Today we’re going to run through a mini Piano Man tutorial. Inside today’s lesson I’m going to teach you how to play one of Billy Joel’s most famous licks.
This famous riff is not only found in Piano Man but you’re also likely to hear it in country piano licks, pop, rock, gospel, jazz, and even Irish tunes.
It’s a really valuable riff to have in your tool belt. So, let’s start learning!
Piano Man Tutorial: Lick Lesson Video Tutorial
Take 3 minutes and watch as I break down this famous lick.
After watching this Piano Man tutorial make sure that you continue reading. I’ve got more important tips that will help you grow your piano skills.
4 Pro Tips To Help You Master This Piano Man Tutorial
Pro Tip #1: Triads Are The Gateway To Success
In rock music we often times just use triads. You know those 3 note chords that you build with the major 3rd, minor 3rd pattern?
Triad voicings are made from the root of the chord, the 3rd, and the 5th.
Think scale degrees. (1, 3, 5). And this pattern works across all scales.
For this Piano Man lick you only have to focus on 2 different triads.
The D Triad. Broken down it looks like this, (D F# A). (D) is of course your root. (F#) is the 3rd of the chord. And (A) is the 5th.
The G Triad. Broken down it looks like this, (G B D). (G) is the root of the chord. (B) is the 3rd. And (D) is the 5th of the chord.
Master these triads and getting this lick down will be a sinch!
Pro Tip #2: The 2nd to 3rd Decoration Trick
Now that you have your D and G triads down, you’ll want to pay attention to the chord decoration.
You may have noted from the video that this lick uses simple 2nd to 3rd chord decoration techniques.
For the D chord pattern, this means that you’re leaving out the root. Just play the 2nd and 5th of the chord, (E) and (A).
On the next beat you’ll move from the 2nd to the 3rd, (E) to (F#).
From there you resolve back into your standard D triad.
Rinse and repeat this same idea for the G chord pattern.
Decorating chords is a useful technique for discovering new sounds and melodies. Certainly try decorating some licks in your own tunes!
Pro Tip #3: How To Nail The Rhythm On This Lick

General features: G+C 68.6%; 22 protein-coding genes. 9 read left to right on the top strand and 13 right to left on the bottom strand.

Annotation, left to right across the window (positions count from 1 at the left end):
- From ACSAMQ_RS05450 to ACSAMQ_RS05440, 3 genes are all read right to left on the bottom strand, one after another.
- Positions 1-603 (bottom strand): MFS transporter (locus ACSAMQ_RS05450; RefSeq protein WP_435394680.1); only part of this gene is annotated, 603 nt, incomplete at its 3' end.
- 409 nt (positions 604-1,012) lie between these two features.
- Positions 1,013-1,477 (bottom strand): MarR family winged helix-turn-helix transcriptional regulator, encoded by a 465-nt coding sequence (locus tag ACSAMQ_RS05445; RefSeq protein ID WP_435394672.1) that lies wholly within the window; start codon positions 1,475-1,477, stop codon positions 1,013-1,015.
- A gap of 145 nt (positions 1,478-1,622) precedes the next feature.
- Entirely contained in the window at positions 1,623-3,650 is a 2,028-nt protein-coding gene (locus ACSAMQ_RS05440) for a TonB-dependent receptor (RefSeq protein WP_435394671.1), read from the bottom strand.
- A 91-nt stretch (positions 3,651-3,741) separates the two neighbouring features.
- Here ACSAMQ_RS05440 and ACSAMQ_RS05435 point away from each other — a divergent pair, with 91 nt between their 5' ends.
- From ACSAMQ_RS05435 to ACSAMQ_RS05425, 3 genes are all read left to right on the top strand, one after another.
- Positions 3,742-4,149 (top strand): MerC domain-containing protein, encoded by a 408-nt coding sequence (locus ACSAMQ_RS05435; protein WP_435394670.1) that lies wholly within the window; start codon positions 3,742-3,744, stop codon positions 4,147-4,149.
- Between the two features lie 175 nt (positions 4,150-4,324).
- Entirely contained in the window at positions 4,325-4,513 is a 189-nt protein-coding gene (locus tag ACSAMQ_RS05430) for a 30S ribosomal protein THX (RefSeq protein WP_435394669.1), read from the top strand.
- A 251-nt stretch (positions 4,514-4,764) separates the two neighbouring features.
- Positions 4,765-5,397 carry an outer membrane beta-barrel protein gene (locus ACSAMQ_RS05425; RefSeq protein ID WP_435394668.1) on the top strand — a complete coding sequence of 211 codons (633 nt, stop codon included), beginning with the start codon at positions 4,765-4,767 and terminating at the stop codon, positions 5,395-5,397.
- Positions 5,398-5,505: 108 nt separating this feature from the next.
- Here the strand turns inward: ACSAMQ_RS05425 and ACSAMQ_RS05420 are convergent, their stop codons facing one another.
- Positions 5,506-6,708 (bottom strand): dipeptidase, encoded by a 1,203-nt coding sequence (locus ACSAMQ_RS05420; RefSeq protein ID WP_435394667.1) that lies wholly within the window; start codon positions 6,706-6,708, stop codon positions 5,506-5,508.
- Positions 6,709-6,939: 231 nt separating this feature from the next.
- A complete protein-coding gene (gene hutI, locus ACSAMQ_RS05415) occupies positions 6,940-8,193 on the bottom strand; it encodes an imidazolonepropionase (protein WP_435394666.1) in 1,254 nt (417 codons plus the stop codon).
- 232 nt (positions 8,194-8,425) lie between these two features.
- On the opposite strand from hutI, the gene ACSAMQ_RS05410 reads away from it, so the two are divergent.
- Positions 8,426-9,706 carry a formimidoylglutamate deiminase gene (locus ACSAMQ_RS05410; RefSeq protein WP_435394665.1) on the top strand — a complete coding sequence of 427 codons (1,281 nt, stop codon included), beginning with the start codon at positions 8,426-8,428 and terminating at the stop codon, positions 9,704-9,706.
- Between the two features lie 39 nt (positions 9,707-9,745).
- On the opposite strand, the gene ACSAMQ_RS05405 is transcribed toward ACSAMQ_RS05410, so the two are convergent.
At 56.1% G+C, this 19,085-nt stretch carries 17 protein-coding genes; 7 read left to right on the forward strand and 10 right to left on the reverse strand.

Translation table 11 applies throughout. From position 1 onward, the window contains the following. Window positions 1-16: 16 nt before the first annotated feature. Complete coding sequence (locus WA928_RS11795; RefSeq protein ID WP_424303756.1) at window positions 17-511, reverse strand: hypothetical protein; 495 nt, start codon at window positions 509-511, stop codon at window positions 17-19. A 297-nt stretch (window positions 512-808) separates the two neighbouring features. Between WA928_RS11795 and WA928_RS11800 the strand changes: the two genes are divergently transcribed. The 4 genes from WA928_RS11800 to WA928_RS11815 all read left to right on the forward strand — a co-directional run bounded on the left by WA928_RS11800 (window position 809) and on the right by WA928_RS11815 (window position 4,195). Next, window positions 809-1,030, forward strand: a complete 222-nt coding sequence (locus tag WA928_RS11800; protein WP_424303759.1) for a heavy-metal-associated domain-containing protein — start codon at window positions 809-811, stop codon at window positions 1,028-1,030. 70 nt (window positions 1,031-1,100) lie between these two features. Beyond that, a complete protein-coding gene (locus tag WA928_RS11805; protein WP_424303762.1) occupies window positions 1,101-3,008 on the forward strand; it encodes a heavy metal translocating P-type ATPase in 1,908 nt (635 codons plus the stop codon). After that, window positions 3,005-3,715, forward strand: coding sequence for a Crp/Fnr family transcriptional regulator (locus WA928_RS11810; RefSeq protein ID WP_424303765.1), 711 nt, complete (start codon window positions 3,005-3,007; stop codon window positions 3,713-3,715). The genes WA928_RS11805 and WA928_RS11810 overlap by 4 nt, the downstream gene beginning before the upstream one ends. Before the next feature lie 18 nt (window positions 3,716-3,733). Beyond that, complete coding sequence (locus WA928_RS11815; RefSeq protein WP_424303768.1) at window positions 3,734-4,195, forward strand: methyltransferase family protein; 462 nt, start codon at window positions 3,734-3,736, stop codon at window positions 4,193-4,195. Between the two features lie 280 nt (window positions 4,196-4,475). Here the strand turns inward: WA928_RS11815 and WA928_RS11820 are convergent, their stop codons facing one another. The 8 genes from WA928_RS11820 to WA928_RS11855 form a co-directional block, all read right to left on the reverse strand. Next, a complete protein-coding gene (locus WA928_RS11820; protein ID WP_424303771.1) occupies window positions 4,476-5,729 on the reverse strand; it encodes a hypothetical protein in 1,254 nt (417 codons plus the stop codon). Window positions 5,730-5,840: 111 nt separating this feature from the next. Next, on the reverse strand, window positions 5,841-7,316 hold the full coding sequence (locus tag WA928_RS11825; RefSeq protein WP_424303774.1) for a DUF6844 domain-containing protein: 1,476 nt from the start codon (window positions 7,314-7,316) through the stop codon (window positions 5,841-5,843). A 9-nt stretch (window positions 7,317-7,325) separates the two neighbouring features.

Timing is everything! One of the keys to mastering this particular lick is to understand how to fill in a ¾ time signature.
Count out the beats! Your timing will improve greatly if you practice counting out different time signatures. The louder you count the better…
This is one way to write out the rhythm of this lick.
On Beat 1: Just play a D chord.
On Beat 2: Just play the 2nd and 5th (E & A).
On The & of 2: Then move the E to F# while holding the A down.
Beat 3: Resolve back to your regular D chord.
Pro Tip #4: How To Master The Pattern Over The G Chord
Awesome news! It just so happens that the pattern for the second part of the lick is the exact same as the first. You just need to move it up a 4th.
Transpose your D chord voicings up a 4th. (This will give you your G chord voicings).
Put the D chord pattern together with the G chord pattern and that’s the whole riff! Pretty simple right?
By the way, the more piano chord progressions and voicing patterns you know the better!
Make sure you constantly build your knowledge of common chord progressions and voicing patterns.
From there transposing up and down between keys is quick and easy.
With this new riff added to your bag of improvisation skills try using it in your own tunes.
The more you experiment with these types of variations the more sonic doors will open!
More Amazing Tutorials For You!
A primary goal I have for you is to teach you famous piano licks like this one. As I mentioned, this riff can be found in many different types of music.
Now that you know how to play it, you’ll rapidly start picking it out of your favorite tunes.
Learning influential licks like the one in today’s piano man tutorial is just the start…
But your learning doesn’t have to stop there. If you want to learn more about decorating chords you can check out our 9th chord tutorial.
In this tutorial you’ll learn how to take plain major piano chords and decorate them using the sweet color of the 9th. You’ll love this sound.
In the meantime enjoy your practice. As always make sure you’re checking back to the site regularly.
We are posting new helpful content all the time!
If you have any questions or comments about the lesson or the video tutorial above please leave them below.